' Cinema Romantico: Afternoon Delight

Tuesday, May 13, 2014

Afternoon Delight

“How do I complain,” Rachel (Kathryn Hahn), a reluctant housewife asks her therapist, “when women in Darfur walk fifteen miles to get water and are raped along the way?” It’s a variation of a query that would likely be tagged on Twitter with the somewhat disingenuous hashtag #firstworldproblems. She is a trim mom in a lovely house in a tony neighborhood. So why bring up Darfur within the context of her own neurotic existence? To lessen her sense of guilt? To prove that she cares? Or is she actually in touch enough to note the inanity of her existential crisis compared to the, as they say, grand scheme of things?

It’s definitely not the last one. Why else would she invite a stripper to live with she and her app-inventing husband Jeff (Josh Radnor) and their young son? This is what happens when in a potentially misguided effort to solve their six month sex drought they go to a strip club to reinvigorate eroticism, or something. There Rachel gets a private dance from McKenna (Juno Temple) and before long Rachel has staked out a coffee truck outside the club all in an effort to be besties with this adult dancer. And when McKenna winds up homeless, Rachel offers their spare bedroom as a place to crash.


Clearly McKenna is destined to become the convenient bomb that inevitably blows up the non-storybook life of Rachel and Jeff. As the film progresses we realize their marriage has not only broken down sexually but also communicatively. They are two people unable to articulate where things went wrong and apparently unwilling to try and patch them back up. It’s more than a little reminiscent of “Little Children” and its suburban marital stagnation, although that film’s protagonist, Kate Winslet’s Sarah Pierce, was more cognizant of her stasis and failure to motivate her own way out of it. Rachel remains in a form of denial, lying to her therapist and installing a stripper as her nanny.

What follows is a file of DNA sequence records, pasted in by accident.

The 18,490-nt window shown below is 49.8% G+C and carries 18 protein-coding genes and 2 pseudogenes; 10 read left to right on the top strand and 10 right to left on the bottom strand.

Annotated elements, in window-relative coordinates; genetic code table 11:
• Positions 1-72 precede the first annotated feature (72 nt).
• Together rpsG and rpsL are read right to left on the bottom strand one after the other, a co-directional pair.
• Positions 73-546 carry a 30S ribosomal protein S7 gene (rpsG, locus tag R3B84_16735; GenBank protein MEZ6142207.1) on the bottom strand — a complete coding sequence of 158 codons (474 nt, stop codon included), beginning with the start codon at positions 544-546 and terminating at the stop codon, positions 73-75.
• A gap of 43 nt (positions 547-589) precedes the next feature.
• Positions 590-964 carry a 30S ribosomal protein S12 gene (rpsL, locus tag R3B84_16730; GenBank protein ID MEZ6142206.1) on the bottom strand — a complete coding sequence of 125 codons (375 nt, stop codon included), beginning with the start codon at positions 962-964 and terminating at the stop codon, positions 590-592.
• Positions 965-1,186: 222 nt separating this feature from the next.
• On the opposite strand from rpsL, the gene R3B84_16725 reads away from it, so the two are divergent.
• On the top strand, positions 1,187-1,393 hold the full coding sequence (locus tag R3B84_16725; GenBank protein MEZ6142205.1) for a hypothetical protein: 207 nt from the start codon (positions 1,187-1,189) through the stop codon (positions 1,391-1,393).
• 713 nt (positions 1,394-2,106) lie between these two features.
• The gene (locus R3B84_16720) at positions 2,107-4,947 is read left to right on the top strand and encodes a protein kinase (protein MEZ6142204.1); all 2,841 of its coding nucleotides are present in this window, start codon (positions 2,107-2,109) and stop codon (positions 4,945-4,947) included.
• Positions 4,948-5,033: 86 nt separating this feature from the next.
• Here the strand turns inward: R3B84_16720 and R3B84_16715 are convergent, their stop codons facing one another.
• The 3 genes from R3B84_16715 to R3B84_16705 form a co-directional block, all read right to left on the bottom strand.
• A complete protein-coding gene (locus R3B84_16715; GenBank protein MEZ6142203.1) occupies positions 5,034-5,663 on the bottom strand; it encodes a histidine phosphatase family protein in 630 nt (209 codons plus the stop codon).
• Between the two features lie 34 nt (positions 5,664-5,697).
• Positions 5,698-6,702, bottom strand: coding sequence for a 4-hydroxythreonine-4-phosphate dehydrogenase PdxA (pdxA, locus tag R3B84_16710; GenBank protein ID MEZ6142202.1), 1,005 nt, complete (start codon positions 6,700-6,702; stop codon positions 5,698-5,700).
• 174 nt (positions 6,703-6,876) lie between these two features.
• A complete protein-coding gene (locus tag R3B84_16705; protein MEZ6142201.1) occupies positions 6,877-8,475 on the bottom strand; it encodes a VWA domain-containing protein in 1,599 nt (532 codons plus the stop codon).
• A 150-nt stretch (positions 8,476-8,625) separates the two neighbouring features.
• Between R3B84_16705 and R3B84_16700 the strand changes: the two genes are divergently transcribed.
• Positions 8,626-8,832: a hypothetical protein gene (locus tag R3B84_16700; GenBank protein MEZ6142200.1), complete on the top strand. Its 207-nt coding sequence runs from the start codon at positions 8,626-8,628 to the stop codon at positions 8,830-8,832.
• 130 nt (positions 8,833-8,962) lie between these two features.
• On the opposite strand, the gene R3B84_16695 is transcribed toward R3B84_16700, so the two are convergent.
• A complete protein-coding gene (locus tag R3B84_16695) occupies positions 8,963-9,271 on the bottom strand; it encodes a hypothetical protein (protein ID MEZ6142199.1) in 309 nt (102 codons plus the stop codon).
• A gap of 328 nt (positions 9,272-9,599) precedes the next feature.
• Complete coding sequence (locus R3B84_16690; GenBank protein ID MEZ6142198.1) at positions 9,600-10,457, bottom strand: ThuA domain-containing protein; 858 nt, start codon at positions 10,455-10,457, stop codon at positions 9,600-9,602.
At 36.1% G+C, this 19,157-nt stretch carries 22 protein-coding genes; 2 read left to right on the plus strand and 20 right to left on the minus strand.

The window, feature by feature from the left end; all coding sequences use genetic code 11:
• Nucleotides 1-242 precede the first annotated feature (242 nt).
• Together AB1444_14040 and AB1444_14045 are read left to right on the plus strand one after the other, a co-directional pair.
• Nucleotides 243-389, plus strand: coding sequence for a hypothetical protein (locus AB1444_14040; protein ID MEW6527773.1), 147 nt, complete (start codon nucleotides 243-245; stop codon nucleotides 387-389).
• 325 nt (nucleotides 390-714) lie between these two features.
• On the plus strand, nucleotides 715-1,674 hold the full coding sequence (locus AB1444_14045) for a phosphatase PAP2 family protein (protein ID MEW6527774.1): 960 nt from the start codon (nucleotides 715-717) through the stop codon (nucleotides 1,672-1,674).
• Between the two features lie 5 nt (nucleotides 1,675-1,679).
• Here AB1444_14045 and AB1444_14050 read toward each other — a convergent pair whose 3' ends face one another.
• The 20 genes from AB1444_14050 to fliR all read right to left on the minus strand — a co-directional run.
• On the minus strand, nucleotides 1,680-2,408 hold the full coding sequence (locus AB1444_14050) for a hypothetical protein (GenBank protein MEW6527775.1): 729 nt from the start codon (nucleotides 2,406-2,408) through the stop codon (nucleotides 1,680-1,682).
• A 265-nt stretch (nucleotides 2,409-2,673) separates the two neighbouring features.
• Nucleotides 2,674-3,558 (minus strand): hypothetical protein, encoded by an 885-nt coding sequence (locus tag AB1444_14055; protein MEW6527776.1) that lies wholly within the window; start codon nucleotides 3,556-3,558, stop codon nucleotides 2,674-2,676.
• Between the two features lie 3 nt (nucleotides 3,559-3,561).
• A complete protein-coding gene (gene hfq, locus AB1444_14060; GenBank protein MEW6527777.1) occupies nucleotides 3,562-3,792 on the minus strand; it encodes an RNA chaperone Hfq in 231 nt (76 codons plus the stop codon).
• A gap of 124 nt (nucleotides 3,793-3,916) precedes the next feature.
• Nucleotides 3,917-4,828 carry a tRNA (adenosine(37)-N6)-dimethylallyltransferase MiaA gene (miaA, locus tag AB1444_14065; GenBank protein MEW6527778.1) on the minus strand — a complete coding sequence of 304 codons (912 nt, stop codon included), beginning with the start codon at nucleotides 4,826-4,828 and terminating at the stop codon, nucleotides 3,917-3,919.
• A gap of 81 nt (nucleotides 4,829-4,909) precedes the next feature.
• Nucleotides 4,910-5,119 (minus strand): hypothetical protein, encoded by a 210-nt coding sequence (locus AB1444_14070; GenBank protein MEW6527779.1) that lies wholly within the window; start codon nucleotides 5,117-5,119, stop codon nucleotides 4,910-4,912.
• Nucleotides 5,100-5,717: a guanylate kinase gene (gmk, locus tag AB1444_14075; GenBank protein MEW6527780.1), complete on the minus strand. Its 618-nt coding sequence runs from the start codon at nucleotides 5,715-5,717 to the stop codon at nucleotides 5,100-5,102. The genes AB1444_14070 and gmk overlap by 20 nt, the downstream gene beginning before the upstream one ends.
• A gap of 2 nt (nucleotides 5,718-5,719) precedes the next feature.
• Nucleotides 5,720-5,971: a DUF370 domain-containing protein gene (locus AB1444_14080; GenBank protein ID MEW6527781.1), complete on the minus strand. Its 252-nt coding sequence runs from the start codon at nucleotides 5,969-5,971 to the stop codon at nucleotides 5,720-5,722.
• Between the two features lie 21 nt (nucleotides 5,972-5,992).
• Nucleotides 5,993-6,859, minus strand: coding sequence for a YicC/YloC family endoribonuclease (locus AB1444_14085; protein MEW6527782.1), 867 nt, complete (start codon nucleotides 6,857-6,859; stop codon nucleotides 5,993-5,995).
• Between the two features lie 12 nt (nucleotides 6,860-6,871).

Hahn is best known as a comic actress and Temple, as I have noted before, has the market cornered on naïve waifs, though McKenna is a far less naïve here. She has a grasp of her place in the world, in spite of what that place may be, and is both more honest with herself and open with her sexuality. Still, Temple is playing more of a symbol than a fully-realized individual, and saddled with a resolution that more or less leaves her tossing in the wind. Considering her occupation, the film trends toward an obvious tipping point and it arrives in a rather sensationalistic manner via parallel stories – the wives getting together to drink and gossip, the husbands getting together to drink and play poker. Each event devolves rapidly and then they combine to combust melodramatically, leaving Rachel as the martyr of Silver Lake.

At this point, it’s as if Jill Soloway, the writer/director who has had a clear vision, does not know quite what to do. She runs Rachel right off the rails and I can’t help but wonder if she might have liked to leave her there, figuratively tossing in the wind along with McKenna. Instead, Rachel rebounds, normalcy returns, sex resumes, and everyone goes back to forgetting about the plight of Darfur.

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